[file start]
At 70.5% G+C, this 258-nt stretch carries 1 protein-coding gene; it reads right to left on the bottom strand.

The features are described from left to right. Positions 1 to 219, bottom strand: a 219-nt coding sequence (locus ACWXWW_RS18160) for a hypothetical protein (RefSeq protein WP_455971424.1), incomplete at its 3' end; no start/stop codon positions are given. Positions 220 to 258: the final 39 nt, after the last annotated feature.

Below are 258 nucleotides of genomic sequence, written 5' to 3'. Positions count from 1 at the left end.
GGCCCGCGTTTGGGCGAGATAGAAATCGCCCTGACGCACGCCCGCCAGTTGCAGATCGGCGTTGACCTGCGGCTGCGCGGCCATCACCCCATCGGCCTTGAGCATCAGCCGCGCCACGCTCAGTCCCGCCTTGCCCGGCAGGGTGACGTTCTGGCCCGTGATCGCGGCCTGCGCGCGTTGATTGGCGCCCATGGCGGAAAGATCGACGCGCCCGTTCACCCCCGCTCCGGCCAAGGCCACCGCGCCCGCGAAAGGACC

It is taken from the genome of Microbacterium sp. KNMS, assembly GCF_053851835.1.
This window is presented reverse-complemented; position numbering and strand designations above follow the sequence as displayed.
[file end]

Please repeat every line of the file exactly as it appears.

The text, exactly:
At 70.5% G+C, this 258-nt stretch carries 1 protein-coding gene; it reads right to left on the bottom strand.

The features are described from left to right. Positions 1 to 219, bottom strand: a 219-nt coding sequence (locus ACWXWW_RS18160) for a hypothetical protein (RefSeq protein WP_455971424.1), incomplete at its 3' end; no start/stop codon positions are given. Positions 220 to 258: the final 39 nt, after the last annotated feature.

Below are 258 nucleotides of genomic sequence, written 5' to 3'. Positions count from 1 at the left end.
GGCCCGCGTTTGGGCGAGATAGAAATCGCCCTGACGCACGCCCGCCAGTTGCAGATCGGCGTTGACCTGCGGCTGCGCGGCCATCACCCCATCGGCCTTGAGCATCAGCCGCGCCACGCTCAGTCCCGCCTTGCCCGGCAGGGTGACGTTCTGGCCCGTGATCGCGGCCTGCGCGCGTTGATTGGCGCCCATGGCGGAAAGATCGACGCGCCCGTTCACCCCCGCTCCGGCCAAGGCCACCGCGCCCGCGAAAGGACC

It is taken from the genome of Microbacterium sp. KNMS, assembly GCF_053851835.1.
This window is presented reverse-complemented; position numbering and strand designations above follow the sequence as displayed.